Video: Using Properties of Combinations to Find an Unknown

At a college, there were 560 ways to select 13 students to attend a seminar. Determine the number of students at the college.

03:55

Video Transcript

At a college, there were 560 ways to select 13 students to attend a seminar. Determine the number of students at the college.

In this question, we’ve been given the total number of ways of choosing 13 students from the number that we have at the college. Let’s begin by defining the number of students we have at the college as 𝑛. And actually, what we’re working with here is combinations. This is a way of calculating the total outcomes of an event where the order of those outcomes doesn’t matter. And we say that the number of ways of choosing π‘Ÿ items from a total of 𝑛 items where the order doesn’t matter is 𝑛 choose π‘Ÿ, where 𝑛 choose π‘Ÿ is 𝑛 factorial over π‘Ÿ factorial times 𝑛 minus π‘Ÿ factorial.

Now, we’ve already defined 𝑛 as being the total number of students. We’re told that there are 560 ways to select 13 of these students. So, π‘Ÿ is 13, and then 𝑛 choose 13 is 560. Since 𝑛 choose 13 is 𝑛 factorial over 13 factorial times 𝑛 minus 13 factorial, we can form an equation in 𝑛. But how do we solve this equation? Well, we could imagine the expansion of 𝑛 factorial. We know it’s 𝑛 times 𝑛 minus one times 𝑛 minus two and so on. If we kept going all the way through to 𝑛 minus 13, we would be able to simplify by dividing through by 𝑛 minus 13 on the numerator and denominator of our fraction.

The problem is we then have 𝑛 times 𝑛 minus one times 𝑛 minus two all the way through to 𝑛 minus 12, still not a particularly nice equation to solve. But since our 𝑛 choose 13 isn’t a particularly big number, we’re simply going to use trial and error. We might begin by assuming that there are 14 students at the college and trying 𝑛 is equal to 14. The thing is, though, 𝑛 choose 𝑛 minus one is simply equal to 𝑛. So 14 choose 13 is equal to 14 not 560. So we know that 𝑛 is not equal to 14.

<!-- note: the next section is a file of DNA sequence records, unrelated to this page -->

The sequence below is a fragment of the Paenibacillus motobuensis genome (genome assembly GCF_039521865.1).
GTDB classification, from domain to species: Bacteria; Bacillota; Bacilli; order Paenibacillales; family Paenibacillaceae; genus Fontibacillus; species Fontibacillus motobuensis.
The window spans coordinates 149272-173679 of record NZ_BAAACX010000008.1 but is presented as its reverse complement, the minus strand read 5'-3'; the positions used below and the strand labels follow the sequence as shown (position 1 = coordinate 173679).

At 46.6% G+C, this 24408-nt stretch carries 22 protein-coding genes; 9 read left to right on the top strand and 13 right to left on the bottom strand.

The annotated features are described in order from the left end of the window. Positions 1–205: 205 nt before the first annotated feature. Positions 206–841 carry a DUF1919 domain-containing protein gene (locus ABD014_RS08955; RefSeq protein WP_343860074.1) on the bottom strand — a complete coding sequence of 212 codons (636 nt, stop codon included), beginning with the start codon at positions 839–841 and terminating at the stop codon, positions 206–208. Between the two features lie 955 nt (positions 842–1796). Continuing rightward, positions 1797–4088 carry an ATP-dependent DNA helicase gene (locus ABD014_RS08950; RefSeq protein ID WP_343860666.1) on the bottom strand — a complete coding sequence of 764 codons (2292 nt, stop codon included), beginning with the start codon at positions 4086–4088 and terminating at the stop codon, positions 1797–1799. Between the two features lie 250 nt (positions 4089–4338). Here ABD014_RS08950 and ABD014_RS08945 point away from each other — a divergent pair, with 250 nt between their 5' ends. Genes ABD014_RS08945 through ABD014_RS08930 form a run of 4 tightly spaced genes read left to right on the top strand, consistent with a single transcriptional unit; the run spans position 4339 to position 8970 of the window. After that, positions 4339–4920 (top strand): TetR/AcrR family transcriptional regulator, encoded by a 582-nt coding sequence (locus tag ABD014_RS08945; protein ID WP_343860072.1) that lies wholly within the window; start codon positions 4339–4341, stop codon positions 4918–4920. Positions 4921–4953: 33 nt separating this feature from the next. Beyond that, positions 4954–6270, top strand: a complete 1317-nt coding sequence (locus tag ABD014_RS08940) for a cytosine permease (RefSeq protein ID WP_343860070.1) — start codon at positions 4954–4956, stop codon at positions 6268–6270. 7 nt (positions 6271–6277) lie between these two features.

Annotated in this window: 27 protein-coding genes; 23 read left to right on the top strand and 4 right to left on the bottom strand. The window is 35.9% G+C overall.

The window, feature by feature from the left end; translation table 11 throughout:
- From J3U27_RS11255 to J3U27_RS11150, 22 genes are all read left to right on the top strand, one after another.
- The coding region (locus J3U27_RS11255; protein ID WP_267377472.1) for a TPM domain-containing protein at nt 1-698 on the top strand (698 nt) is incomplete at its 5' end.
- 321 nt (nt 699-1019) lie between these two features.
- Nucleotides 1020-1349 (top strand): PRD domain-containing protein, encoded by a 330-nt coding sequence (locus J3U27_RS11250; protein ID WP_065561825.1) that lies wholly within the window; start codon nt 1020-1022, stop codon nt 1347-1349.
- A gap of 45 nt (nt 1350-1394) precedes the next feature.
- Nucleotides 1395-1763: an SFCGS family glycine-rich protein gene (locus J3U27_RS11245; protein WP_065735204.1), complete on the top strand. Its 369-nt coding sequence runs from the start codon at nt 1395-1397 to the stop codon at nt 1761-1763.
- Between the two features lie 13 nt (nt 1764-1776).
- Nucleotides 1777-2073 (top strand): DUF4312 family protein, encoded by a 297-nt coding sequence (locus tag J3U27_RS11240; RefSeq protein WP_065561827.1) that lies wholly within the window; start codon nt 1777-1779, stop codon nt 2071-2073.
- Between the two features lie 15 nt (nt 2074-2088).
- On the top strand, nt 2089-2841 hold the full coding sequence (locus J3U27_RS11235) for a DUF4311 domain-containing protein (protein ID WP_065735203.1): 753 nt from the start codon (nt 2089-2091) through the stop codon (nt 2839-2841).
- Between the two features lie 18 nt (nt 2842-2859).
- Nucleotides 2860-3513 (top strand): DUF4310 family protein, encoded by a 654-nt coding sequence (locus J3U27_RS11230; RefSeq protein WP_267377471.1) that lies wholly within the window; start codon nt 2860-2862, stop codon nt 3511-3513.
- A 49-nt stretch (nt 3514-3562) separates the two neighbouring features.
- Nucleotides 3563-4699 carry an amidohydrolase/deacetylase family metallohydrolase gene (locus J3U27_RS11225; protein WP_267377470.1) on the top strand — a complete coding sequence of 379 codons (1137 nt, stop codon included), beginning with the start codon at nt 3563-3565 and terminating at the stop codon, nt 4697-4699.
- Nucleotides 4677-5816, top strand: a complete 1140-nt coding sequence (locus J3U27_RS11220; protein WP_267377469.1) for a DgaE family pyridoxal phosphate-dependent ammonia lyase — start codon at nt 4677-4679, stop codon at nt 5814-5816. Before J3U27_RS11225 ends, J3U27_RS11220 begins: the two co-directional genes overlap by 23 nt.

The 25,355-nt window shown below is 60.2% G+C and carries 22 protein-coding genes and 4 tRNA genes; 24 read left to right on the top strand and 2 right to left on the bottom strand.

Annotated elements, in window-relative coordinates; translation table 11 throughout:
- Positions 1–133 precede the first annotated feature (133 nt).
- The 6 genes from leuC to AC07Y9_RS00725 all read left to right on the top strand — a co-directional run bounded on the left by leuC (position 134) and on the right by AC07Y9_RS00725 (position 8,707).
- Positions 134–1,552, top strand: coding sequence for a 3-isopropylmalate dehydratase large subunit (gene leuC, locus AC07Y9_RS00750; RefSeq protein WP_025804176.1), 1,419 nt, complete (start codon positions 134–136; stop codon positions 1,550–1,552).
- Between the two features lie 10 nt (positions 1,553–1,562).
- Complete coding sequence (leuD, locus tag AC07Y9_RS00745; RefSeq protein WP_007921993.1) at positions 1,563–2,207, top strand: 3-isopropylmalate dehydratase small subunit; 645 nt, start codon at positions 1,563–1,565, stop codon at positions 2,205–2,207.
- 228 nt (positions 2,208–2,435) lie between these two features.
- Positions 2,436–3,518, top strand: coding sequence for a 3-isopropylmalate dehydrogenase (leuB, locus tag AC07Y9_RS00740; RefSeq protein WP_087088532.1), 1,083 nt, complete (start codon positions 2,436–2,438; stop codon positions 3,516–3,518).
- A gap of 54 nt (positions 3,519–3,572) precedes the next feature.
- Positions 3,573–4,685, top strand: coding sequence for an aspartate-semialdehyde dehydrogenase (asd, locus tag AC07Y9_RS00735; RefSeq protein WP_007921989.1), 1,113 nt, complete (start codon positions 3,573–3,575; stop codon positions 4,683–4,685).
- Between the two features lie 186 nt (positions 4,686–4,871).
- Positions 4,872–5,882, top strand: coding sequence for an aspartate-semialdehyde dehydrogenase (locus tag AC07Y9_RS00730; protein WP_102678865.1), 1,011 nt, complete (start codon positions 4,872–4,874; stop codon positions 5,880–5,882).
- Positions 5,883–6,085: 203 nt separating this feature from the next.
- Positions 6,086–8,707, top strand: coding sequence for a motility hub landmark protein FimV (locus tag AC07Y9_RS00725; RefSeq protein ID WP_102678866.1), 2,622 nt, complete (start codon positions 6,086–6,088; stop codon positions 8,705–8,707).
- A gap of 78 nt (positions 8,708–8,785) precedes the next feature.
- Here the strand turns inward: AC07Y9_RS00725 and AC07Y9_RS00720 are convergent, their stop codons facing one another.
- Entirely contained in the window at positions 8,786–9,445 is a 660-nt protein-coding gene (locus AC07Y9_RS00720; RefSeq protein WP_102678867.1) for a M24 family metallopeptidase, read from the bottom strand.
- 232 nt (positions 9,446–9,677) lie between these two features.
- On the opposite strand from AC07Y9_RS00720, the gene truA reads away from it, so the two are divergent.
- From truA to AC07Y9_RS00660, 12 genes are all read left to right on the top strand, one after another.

Instead, we’re going to try 𝑛 is equal to 15. Then, 15 choose 13 is 15 factorial over 13 factorial times 15 minus 13 factorial, which simplifies to 15 factorial over 13 factorial times two factorial. But of course, we can write 15 factorial as 15 times 14 times 13 and so on, or as 15 times 14 times 13 factorial. Then, we see we can divide both our numerator and denominator by 13 factorial. We also see that we can divide through by two, and this means that 15 choose 13 is simply 15 times seven divided by one. But that’s 105, which is still not equal to 560.

So next, we’ll try 𝑛 equals 16. So this time we’re going to work out 16 choose 13. It’s 16 factorial over 13 factorial times 16 minus 13 factorial. We write 16 minus 13 factorial as three factorial. And then we rewrite our numerator as the product of 16, 15, 14, and 13 factorial. Now, we can divide through by 13 factorial. And if we write three factorial as three times two times one, we see we can divide through by three and by two. So, 16 choose 13 becomes 16 times five times seven divided by one, which is 560. So, the number of ways of choosing 13 students from a total of 16 is 560 as required. This means 𝑛 is actually equal to 16. And there, therefore, must be 16 students at the college.

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